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wrinkle1

[ring-kuh l] /ˈrɪŋ kəl/
noun
1.
a small furrow or crease in the skin, especially of the face, as from aging or frowning.
2.
a temporary slight ridge or furrow on a surface, due to contraction, folding, crushing, or the like.
verb (used with object), wrinkled, wrinkling.
3.
to form wrinkles in; corrugate; crease:
Don't wrinkle your dress.
verb (used without object), wrinkled, wrinkling.
4.
to become wrinkled.
Origin of wrinkle1
late Middle English
1375-1425
1375-1425; late Middle English (noun), back formation from wrinkled, Old English gewrinclod, past participle of gewrinclian to wind round; perhaps akin to wrick, wrench
Dictionary.com Unabridged
Based on the Random House Dictionary, © Random House, Inc. 2017.
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Examples from the Web for wrinkling
Contemporary Examples
Historical Examples
  • "Well," she said, compressing her lips, and wrinkling her forehead in resignation.

    Meadow Grass Alice Brown
  • "Oh, this dreadful war," Mullally exclaimed, wrinkling his features.

    Changing Winds

    St. John G. Ervine
  • Judith as she kissed him was wrinkling her smooth brows at him.

    Miss Pat at School

    Pemberton Ginther
  • Mayo studied his passenger for some time, wrinkling his brows.

    Blow The Man Down Holman Day
  • "I don't seem to get hold of it, yet," said Eunice, wrinkling her forehead.

    Cricket at the Seashore Elizabeth Westyn Timlow
  • "Leave me alone, please," answered Lubov, wrinkling her forehead.

    Foma Gordyeff Maxim Gorky
  • "I have to go to the old man," said Foma, wrinkling his face.

    Foma Gordyeff Maxim Gorky
  • "I wish I could remember which chart I sent you," said Adela, wrinkling her brow.

    Happy Days Alan Alexander Milne
  • His smile came slowly, wrinkling his face into heavy 74 creases.

    Madge Morton's Victory Amy D.V. Chalmers
British Dictionary definitions for wrinkling

wrinkle1

/ˈrɪŋkəl/
noun
1.
a slight ridge in the smoothness of a surface, such as a crease in the skin as a result of age
verb
2.
to make or become wrinkled, as by crumpling, creasing, or puckering
Derived Forms
wrinkleless, adjective
wrinkly, adjective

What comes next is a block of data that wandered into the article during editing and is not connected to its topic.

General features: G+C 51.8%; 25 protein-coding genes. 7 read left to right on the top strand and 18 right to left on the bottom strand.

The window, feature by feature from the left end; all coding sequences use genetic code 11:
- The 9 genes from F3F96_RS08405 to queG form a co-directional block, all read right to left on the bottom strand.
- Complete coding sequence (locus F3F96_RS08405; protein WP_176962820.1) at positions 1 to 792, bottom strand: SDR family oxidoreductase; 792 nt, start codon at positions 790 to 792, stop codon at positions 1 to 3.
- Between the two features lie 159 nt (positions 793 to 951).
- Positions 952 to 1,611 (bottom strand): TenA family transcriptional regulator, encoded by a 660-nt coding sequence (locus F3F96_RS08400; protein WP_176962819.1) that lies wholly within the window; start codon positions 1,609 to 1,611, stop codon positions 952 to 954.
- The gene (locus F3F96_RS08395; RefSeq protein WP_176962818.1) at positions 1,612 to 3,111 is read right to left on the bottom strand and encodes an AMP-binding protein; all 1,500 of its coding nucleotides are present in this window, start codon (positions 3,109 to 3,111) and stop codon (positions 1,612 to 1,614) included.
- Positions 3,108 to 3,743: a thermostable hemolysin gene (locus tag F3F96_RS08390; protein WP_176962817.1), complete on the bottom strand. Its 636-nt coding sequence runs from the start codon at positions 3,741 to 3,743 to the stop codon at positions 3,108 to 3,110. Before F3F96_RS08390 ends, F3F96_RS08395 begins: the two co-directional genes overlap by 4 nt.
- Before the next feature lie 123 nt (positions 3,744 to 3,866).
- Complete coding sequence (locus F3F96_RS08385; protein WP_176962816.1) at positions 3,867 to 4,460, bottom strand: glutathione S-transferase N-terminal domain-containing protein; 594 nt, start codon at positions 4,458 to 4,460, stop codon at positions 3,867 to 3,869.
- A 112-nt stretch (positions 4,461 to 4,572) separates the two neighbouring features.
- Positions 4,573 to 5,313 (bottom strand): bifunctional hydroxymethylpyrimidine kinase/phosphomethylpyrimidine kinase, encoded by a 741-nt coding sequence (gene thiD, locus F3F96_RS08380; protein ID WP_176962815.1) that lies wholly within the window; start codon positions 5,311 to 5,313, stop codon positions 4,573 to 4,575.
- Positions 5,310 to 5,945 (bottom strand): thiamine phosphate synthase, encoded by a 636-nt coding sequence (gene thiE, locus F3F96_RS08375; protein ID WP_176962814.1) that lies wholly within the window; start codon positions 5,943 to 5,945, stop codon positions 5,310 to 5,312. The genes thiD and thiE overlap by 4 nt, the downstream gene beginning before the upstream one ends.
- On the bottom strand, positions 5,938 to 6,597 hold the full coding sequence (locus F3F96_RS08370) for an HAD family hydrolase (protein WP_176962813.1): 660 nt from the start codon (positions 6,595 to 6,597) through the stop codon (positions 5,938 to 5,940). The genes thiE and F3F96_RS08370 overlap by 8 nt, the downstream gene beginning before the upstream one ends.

Word Origin
C15: back formation from wrinkled, from Old English gewrinclod, past participle of wrinclian to wind around; related to Swedish vrinka to sprain, Lithuanian reñgti to twist. See wrench

wrinkle2

/ˈrɪŋkəl/
noun
1.
(informal) a clever or useful trick, hint, or dodge
Word Origin
Old English wrenc trick; related to Middle Low German wrank struggle, Middle High German ranc sudden turn. See wrench
Collins English Dictionary - Complete & Unabridged 2012 Digital Edition
© William Collins Sons & Co. Ltd. 1979, 1986 © HarperCollins
Publishers 1998, 2000, 2003, 2005, 2006, 2007, 2009, 2012
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Word Origin and History for wrinkling

wrinkle

v.

c.1400 (implied in wrinkling), probably from stem of Old English gewrinclod "wrinkled, crooked, winding," past participle of gewrinclian "to wind, crease," from perfective prefix ge- + -wrinclian "to wind," from Proto-Germanic *wrankjan (see wrench (v.)). Related: Wrinkled.

wrinkle

n.

"fold or crease in the extenal body," late 14c.; in cloth or clothing from early 15c., probably from wrinkle (v.). Meaning "defect, problem" first recorded 1640s; that of "idea, device, notion" (especially a new one) is from 1817.

Online Etymology Dictionary, © 2010 Douglas Harper
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Slang definitions & phrases for wrinkling

wrinkle

noun

  1. An idea, device, trick, notion, style, etc, esp anewone: Wearing that thing sideways is a nice wrinkle (1817+)
  2. A defect or problem, esp a minor one; bug: The plan's still got a few wrinkles, nothing we can't handle (1643+)

[origin of first sense unknown; perhaps fr the same semantic impulse as twist in a similar sense, referring to a quick shift in course; perhaps a reference to a lack of plain simplicity in dress or decoration, and the prevalence of stylish pleats, folds, etc, since the earliest form is without all wrinkles; second sense fr the notion of ironing the wrinkles out of something]

The Dictionary of American Slang, Fourth Edition by Barbara Ann Kipfer, PhD. and Robert L. Chapman, Ph.D.
Copyright (C) 2007 by HarperCollins Publishers.
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17
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